While the local wiring of board 10 is preferably accomplished as described above, it should be understood that this structure is also conducive to wire wrap interconnections and thus is useful in early level prototype designs. After the interconnections have proven to be as desired, the wiring approach may then give way to the local wiring of the circuit board during its manufacture and the total enclosure of the conductors within the board.
The female connectors 20 have been shown as pin into socket type connectors but it should be recognized that a ZIF connector could be substituted; the connector could also be of the surface mount type where the board 10 would be provided with solder pads rather than pins 13 for engaging the ZIF connector.
From the foregoing description and explanation, it is appreciated that a third edge of circuit board 28, preferably the leading edge as board 28 is inserted into the connectors 14, may be contacted by conventional connectors to provide power or signal connections to the circuit board 28. If air circulation is not required for cooling the components 26, an interconnection board 10 can be added to the back of the arrangement shown in FIG. 1 to further expand the interconnection capability between circuit board 28 and circuit boards 24 or their counterparts.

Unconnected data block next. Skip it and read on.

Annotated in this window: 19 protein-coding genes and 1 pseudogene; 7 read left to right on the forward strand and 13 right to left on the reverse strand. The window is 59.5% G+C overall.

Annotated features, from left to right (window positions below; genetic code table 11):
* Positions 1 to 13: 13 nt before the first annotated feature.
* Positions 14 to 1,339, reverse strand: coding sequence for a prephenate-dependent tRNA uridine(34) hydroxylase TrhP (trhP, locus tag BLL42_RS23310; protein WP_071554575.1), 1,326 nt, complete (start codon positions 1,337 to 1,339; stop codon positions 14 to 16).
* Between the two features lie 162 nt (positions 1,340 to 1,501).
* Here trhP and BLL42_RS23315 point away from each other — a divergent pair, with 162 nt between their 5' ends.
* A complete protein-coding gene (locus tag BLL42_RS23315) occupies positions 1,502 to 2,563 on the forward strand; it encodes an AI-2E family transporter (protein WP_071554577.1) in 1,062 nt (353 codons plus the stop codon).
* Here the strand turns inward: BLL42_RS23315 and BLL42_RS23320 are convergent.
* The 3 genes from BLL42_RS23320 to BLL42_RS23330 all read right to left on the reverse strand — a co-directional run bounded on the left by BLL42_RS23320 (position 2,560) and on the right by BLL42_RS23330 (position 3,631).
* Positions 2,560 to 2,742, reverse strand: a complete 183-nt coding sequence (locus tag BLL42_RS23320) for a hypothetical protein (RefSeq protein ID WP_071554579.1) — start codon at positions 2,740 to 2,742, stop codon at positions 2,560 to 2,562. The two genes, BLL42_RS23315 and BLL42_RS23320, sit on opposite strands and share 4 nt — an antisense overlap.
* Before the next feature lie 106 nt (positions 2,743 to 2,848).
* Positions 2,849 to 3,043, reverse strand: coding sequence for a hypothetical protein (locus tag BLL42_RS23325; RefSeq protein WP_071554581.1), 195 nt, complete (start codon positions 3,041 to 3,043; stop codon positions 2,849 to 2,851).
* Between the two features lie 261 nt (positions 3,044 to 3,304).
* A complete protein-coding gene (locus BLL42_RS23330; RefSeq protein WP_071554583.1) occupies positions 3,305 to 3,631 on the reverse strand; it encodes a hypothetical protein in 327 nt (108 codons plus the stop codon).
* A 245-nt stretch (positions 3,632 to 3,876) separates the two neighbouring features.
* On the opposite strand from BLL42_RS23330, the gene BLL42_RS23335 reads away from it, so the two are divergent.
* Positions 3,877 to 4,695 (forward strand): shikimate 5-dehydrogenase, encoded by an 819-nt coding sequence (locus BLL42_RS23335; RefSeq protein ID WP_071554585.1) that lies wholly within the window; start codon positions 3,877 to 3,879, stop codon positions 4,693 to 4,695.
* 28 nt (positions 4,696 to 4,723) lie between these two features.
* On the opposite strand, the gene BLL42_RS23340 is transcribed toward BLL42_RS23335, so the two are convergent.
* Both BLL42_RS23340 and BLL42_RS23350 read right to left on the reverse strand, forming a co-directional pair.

Further, it should be understood that modifications and changes may be made by one of skill in the art to the preferred embodiment without departing from the scope of the invention.
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|U.S. Classification||361/785, 439/64, 361/784, 361/748, 174/260, 361/736, 361/761, 361/744, 361/796|
|International Classification||H05K3/36, H05K7/14, H01R12/16, H05K1/14|
|Cooperative Classification||H05K1/14, H05K7/1445|
|European Classification||H05K1/14, H05K7/14G2E|
|Jan 29, 1992||AS||Assignment|
Owner name: INTERNATIONAL BUSINESS MACHINES CORPORATION, A COR
Free format text: ASSIGNMENT OF ASSIGNORS INTEREST.;ASSIGNOR:STUCKE, ROBERT F.;REEL/FRAME:006009/0315
Effective date: 19920128
|Nov 3, 1997||FPAY||Fee payment|
Year of fee payment: 4
|Feb 26, 2002||REMI||Maintenance fee reminder mailed|
|Aug 2, 2002||LAPS||Lapse for failure to pay maintenance fees|
|Oct 1, 2002||FP||Expired due to failure to pay maintenance fee|
Effective date: 20020802